"Nope," Sherlock said. He popped the 'p' with some degree of vigor.
Sherlock lifted his face away from the microscope, slid his gaze towards John. His expression was difficult to read. There was a bloom of red on his right cheek, a perfect imprint where Janine's lips had pressed.
John's hand twitched. He clenched it, pressed it against his thigh, held it still.
Downstairs, a door shut. Mrs Hudson's careful steps began to ascend the stairs.
"And—waterproof mascara?" John asked, bewildered.
Sherlock hummed, his lip quirking. He turned back to the microscope.
"Sherlock," Mrs Hudson said, coming through the doorway. "I've just passed Janine on her way out—she seemed so upset. And after last night's excitement! Is everything—"
"Don't worry about that, Mrs Hudson," Sherlock said.
She huffed out a breath, frowned. "I brought up those papers you wanted—"
"Just leave them on the table," he said, not looking up. "I'm in the middle of some very delicate work."
John rolled his eyes.
She set the papers down, looked over at John, caught his expression. She gave him a worried smile. He smiled back, and the motion pulled strangely at his face.
"Anything interesting?" Sherlock asked, not looking up.
John shifted where he stood, watching closely.
Mrs Hudson flipped open the first newspaper. "Oh," she said, and her voice had gone heavy with disappointment. "Oh Sherlock."
Sherlock smirked, his lip curling upwards. He did not turn his head, but it was quite clear in the line of his shoulders that he was paying close attention to her.
Mrs Hudson opened the next paper, tutted to herself. Put her hand over her mouth. Gave Sherlock another disapproving look, which he ignored entirely.
John stepped up behind her, craned his neck to see.
221B HEARTBREAKER STREET, the headline read. There was a photograph of Janine and Sherlock in their wedding finery, a cartoonish broken heart slapped over it.
John groaned, looked at the other paper.
FOOL ME TWICE…
"Oh, Sherlock," Mrs Hudson said. "How could you? That poor girl—"
She'd switched allegiances rather quickly, John thought. He took another paper from the stack. HEARTBREAK HOLMES, it read. The one beneath that had run a photograph of Sherlock smirking in his deerstalker under the headline BAD BOY ON BAKER STREET.
The laugh forced its way up through his throat, a sharp bark that seemed entirely too loud. He put his hand over his mouth, shut his eyes. Snorted.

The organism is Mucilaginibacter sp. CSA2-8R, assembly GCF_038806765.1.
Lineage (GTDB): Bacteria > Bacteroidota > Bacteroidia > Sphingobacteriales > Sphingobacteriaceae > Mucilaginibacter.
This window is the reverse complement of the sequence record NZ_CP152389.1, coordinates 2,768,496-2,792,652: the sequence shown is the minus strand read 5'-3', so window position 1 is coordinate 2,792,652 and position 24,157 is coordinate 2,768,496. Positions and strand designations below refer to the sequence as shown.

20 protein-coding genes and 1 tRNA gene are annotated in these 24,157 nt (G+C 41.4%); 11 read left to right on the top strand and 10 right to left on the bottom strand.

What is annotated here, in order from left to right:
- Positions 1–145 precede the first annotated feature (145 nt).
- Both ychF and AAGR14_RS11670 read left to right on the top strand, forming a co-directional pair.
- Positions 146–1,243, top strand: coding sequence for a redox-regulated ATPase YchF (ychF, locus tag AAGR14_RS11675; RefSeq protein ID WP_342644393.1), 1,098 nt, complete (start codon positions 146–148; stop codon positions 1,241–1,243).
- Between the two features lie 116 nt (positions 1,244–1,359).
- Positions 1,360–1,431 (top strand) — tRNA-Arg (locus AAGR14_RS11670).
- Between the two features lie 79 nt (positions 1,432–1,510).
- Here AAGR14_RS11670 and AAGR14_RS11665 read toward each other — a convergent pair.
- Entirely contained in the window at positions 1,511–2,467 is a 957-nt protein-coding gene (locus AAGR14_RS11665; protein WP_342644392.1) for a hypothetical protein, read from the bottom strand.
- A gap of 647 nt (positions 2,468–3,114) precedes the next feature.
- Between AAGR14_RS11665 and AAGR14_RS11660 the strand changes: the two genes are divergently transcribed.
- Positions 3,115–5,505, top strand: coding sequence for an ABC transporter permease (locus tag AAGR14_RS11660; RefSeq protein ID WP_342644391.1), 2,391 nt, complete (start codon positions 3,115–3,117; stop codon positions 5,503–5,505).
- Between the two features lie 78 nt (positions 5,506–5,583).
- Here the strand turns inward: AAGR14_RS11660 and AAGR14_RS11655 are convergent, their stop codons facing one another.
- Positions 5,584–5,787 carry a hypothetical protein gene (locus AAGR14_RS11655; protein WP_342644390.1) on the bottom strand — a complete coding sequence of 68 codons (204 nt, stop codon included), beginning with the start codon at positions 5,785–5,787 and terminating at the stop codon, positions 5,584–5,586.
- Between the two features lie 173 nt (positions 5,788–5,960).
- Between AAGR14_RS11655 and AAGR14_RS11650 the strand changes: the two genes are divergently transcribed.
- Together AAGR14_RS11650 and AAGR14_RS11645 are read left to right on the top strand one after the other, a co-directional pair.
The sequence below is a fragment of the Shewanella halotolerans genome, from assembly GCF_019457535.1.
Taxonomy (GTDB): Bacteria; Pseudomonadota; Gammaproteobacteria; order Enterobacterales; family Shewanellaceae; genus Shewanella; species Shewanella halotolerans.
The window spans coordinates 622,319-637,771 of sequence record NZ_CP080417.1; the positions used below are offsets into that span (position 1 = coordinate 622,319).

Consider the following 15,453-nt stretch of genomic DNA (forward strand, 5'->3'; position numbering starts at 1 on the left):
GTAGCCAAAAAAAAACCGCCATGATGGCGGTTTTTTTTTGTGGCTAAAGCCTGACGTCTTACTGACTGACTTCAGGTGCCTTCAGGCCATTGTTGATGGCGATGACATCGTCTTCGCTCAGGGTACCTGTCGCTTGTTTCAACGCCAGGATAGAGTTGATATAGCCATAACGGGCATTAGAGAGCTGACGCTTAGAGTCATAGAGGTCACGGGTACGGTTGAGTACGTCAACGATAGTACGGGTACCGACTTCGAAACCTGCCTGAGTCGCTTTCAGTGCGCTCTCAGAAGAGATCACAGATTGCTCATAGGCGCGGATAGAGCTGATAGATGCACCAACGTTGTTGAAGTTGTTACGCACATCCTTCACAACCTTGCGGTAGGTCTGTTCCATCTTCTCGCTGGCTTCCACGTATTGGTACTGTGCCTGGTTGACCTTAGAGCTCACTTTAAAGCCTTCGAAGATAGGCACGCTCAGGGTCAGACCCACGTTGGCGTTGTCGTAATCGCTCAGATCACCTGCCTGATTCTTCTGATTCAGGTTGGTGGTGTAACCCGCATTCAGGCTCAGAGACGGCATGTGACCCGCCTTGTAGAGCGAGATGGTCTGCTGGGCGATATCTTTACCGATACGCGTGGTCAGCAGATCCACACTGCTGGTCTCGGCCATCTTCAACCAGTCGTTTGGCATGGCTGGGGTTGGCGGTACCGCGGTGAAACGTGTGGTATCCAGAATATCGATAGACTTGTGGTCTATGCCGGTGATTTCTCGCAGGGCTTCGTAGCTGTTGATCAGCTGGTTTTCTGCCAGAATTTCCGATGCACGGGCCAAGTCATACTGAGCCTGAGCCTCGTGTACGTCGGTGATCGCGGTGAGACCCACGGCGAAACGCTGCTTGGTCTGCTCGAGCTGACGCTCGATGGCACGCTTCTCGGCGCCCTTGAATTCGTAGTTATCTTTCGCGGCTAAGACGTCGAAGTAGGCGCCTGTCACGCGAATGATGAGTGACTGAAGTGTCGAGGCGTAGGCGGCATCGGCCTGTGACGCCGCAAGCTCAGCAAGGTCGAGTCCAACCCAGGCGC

He heard Sherlock exhale, an amused rush of breath, and that was all it took. He started giggling, properly giggling, his shoulders shaking, his hand pressed against his mouth. Sherlock leaned away from the microscope, laughing now too, doubling over with it.
Mrs Hudson looked scandalised.
"A new kitchen?" John asked, between hiccupping giggles.
"Mm. The one in her cottage was terribly outdated, or so she told me. She'll likely be able to afford an extended holiday, too," Sherlock said. "Or several."
"That was the plan, then? All along?"
"Well obviously I wasn't going to actually marry her," Sherlock said, his voice hitching as he laughed.
John snorted again, shook his head fondly. Sherlock looked utterly pleased with himself, his smile genuine, his face creased with mirth. The red lip print on his cheek stood out in sharp relief against his skin.
John hesitated for a moment, his heart kicking. Then he squared his shoulders, went to Sherlock. Pressed a gentle thumb to his cheek.
Sherlock went still and quiet at the touch.
John wiped the lipstick away. Let his hand slacken so he was cupping Sherlock's face, his thumb moving gently against his cheek.
"You had—" John said. He cleared his throat. "Lipstick. Just there."
"Ah," Sherlock said. He swallowed. His Adam's apple bobbed up and down. He did not blink.
"Boys," Mrs Hudson said, her voice stern. "While I appreciate that you've worked things out, I do wish you could have done it a bit more kindly. Janine had mascara all down her face when I saw her, poor dear, looked like she'd been crying for hours."
John snorted again, shut his eyes. Felt Sherlock's cheek curve under his hand as he smiled.
"Clever girl," John murmured. Poor dear, indeed, he thought.
"Oh yes," Sherlock agreed.
John was distantly aware of Mrs Hudson's frustrated huff, and the door shutting a bit harder than necessary behind her.
"You ought to go apologise to her for that," he said.
"Mm," Sherlock tipped his head to the side, leaning more fully into John's hand. "No need. I estimate she'll figure out within the hour that Janine was in on the whole scheme and then she'll be back up to shout at me."
"My sister is going to be furious, too," John said.
Sherlock frowned at him. "Why would she care?"
"Ah. I—" John shook his head, embarrassed. "I might have misled her. A bit. About all of this."